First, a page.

With all of these centuries of history behind it, you might think that lipstick would have cemented its place in a woman’s cosmetics bag forever more. Yet for the next 1,500 years lipstick often would have to fight for its very survival in some places. During the Middle Ages, for example, various religious groups condemned makeup for “challenging God and his workmanship.” At the same time, it continued to be used in class warfare as the Italian upper crust wore bright pink in the 1200s while lower classes sported earthy red tones.
In the 1500s, English pastors denounced lip painting as “the devil’s work,” but it didn’t stop Queen Elizabeth I from using a mix of cochineal, gum Arabic, egg white and fig milk to produce crimson lips that became the rage of Elizabethan style. In 1770, Britain passed a law that condemned lipstick on the basis that “women found guilty of seducing men into matrimony by cosmetic means could be tried for witchcraft.” And apparently some American colonies allowed men to have marriages annulled if their wives had worn lip color during their courtship, thus tricking them into the marriage bed.
It wasn’t until the late 1800s that lipstick started coming out of the closet again. It was then that famed actress Sarah Berhardt shocked her fans by daring to apply lipstick in public. Then, in 1912, suffragettes marched down the streets of New York proudly wearing their bright red lipstick. After centuries of being controlled by male-dominated religion, red lipstick became a symbol of female rebellion.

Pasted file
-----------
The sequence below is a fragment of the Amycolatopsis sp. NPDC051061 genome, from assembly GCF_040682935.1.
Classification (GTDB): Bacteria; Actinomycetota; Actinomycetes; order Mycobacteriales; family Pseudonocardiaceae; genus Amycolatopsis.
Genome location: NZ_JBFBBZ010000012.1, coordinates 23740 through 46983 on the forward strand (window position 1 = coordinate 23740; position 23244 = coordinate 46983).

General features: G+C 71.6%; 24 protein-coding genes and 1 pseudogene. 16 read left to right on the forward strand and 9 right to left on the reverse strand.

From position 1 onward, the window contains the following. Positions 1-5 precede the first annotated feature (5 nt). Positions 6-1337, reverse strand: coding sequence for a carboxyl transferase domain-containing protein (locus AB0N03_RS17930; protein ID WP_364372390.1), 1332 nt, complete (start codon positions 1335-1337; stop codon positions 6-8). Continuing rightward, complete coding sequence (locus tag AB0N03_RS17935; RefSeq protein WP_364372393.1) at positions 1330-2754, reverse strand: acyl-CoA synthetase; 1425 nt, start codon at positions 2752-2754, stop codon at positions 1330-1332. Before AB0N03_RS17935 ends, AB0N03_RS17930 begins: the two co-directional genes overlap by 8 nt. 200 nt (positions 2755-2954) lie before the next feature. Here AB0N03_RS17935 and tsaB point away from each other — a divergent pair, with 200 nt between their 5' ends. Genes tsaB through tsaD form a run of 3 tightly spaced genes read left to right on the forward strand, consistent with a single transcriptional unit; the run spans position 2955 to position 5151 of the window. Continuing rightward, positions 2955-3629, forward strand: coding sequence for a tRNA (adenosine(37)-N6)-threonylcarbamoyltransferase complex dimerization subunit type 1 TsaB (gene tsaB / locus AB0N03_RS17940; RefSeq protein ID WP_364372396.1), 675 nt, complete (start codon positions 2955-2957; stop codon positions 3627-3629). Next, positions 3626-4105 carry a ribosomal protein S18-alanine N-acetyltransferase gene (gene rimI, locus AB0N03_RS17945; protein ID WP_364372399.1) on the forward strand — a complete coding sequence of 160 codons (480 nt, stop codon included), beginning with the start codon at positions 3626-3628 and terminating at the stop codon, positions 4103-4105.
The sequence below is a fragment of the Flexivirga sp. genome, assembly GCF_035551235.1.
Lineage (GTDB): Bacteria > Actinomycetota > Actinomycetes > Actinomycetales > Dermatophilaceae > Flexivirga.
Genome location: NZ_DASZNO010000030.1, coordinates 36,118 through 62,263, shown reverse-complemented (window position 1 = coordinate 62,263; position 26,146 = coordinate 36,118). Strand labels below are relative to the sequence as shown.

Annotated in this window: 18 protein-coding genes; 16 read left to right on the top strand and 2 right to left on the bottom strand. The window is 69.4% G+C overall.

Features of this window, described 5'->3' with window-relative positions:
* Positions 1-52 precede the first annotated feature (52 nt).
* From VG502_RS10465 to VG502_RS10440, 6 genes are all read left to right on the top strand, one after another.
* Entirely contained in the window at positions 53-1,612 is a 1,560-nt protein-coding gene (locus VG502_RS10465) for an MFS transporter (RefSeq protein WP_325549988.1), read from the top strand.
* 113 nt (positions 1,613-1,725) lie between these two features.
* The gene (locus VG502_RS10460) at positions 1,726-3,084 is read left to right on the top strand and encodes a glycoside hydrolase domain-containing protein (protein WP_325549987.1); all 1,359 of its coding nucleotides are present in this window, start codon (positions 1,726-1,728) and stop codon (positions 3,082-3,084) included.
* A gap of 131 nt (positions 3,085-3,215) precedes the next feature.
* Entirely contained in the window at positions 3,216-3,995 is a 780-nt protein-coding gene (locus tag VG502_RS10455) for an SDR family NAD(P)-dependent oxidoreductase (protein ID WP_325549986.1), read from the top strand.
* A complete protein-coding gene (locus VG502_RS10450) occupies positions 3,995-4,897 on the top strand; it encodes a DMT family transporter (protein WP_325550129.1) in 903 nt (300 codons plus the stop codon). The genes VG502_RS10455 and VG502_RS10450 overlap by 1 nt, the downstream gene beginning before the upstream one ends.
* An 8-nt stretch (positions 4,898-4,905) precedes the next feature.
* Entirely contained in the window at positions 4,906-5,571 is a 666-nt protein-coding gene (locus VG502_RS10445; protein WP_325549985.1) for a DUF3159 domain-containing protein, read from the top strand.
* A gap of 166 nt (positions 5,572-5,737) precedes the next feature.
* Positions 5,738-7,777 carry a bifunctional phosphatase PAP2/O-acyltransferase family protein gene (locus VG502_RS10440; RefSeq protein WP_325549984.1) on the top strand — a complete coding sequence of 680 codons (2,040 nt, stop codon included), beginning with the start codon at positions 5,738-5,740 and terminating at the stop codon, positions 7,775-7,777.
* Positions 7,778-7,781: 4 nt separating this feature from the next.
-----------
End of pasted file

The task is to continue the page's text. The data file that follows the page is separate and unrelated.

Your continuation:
Its use has exploded ever since in a nearly infinite variety of colors and formulas. In 1915, American Maurice Levy fashioned the first lipstick in a sliding metal tube. With Hollywood starting to set fashion trends, women wanted the pouty look of Clara Bow and Mae Murray, “the girl with the bee-stung lips.” During World War II, women were encouraged to wear Victory Red and were told that keeping up their beauty was part of their civic duty. By the 1970s, men were following the lead of glam-rocker David Bowie and applying the gloss as well.
Now, women may leave home without their AmEx card, but probably not without their lipstick. According to various studies and surveys, the average woman will use 9 pounds of lipstick in her lifetime and nearly half say they own more than 20 at any given time. It’s enough to make Revlon and L’oreal lick their lips. For much more, try lipstickhistory.com.
What percentage of women swear that lipstick has helped them avoid a traffic ticket?
Answer to Wednesday’s trivia: Some cities are named for people (Collinsville). Some names reflect a major industry (Granite City). And some simply sound nice (Belleville, Fairview Heights). But Yonkers, N.Y.? Where did that come from? Well, there is a perfectly reasonable explanation. The city is built on ground that was once part of a 24,000-acre land grant. In July 1645, that grant was purchased by Adriaen van der Donck, who is regarded by some as the first lawyer in the Dutch colony of New Netherland. Locally, van der Donck was known to his friends as “Jonkheer,” which is Old Dutch for young (jonk) lord or gentlemen (heer) — i.e., esquire. Eventually the word and the city name became anglicized as Yonkers.